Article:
The farm bill connects the food on our plates, the farmers and ranchers who produce that food, and the natural resources – our soil, air and water – that make growing food possible. –The National Sustainable Agriculture Coalition
KEY POLICY CONTEXTS
COVID-19, Climate Change, and Farmland Loss in 2023
Since the onset of COVID-19, farmers and farmworkers have worked tirelessly to prevent the global coronavirus crisis from becoming a hunger crisis. From lockdowns and outbreaks, to breaks in the supply chain, disruptions to im/migration and the labor force, and rapidly shifting market demands, the resilience of agricultural communities has been deeply tested. While COVID-19 created some opportunities to bridge long-standing service gaps for rural communities—such as expanded telehealth—the pandemic primarily exacerbated already deep-rooted concerns.
For most U.S. farmers, however, COVID-19 is just one of many modern challenges that needs policy attention. Hurricanes, historically poor planting seasons, increasingly unpredictable weather, retaliatory tariffs impacting exports, rising utility costs, labor shortages, and many other factors have been building over the past several years. Modern farming communities have adapted to the best of their abilities, but the compounding pressures have pushed tens of thousands of farmers out of business. Since 1950, self-employed farming has declined over 73% and farmwork employment has declined 52%. In 2020, climate-related disasters alone cost farmers $3.6 billion in crop and rangeland losses. Farmland loss due to development, retirement, and unaffordability also remains a significant concern:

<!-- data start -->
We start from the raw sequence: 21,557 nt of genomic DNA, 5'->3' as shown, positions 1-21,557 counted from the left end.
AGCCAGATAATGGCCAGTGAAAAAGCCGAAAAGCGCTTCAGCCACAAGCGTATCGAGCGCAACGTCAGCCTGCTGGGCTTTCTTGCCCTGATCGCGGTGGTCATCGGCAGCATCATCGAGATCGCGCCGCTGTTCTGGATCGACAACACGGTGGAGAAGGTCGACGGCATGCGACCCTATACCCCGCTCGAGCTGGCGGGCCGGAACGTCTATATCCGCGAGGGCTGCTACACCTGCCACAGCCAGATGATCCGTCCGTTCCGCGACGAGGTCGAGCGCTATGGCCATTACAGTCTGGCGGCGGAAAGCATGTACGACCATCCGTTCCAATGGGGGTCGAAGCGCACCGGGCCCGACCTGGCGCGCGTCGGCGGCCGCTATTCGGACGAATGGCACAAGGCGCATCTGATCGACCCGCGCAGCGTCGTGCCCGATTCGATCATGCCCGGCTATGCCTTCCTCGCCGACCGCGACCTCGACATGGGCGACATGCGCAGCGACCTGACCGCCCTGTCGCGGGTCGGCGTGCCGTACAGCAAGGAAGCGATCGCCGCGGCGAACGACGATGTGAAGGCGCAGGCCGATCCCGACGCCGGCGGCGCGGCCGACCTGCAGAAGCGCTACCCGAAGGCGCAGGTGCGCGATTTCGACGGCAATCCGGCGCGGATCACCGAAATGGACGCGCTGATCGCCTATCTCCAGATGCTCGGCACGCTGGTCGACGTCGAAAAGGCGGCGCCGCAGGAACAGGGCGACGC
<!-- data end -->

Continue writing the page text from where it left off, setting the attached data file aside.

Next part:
From 2001–2016, 11 million acres of agricultural land were paved over, fragmented, or converted to uses that jeopardize agriculture. New American Farmland Trust research indicates that the U.S. is projected to lose an additional 18.4 million acres by 2040. Once this finite resource is developed, it never returns to farming… Over 40% of farmland is expected to change hands by 2035. –American Farmland Trust
The first COVID-era Farm Bill, the forthcoming 2023 legislation offers the opportunity to address these and many other critical issues that impact the health and well-being of all U.S. residents. Key issues in the 2023 Farm Bill include:
Indigenous Coalition priorities
Environmental health and justice
SNAP and food system stability
Growing jobs and economic opportunity, especially for rural communities, migrant workers, and farmworkers
KEY PUBLIC HEALTH ISSUES
SNAP, Jobs, Land Access, and Climate Justice
Key public health issues in the 2023 Farm Bill include food, economic, environmental, and place-based justice. The 2023 priorities include keeping food and farming together in a unified Farm Bill, as well as protecting and expanding access to farmland, addressing the urgent climate crisis, and expanding economic opportunities. Each of these priority areas is important in its own right, but also has important implications for public health and equity: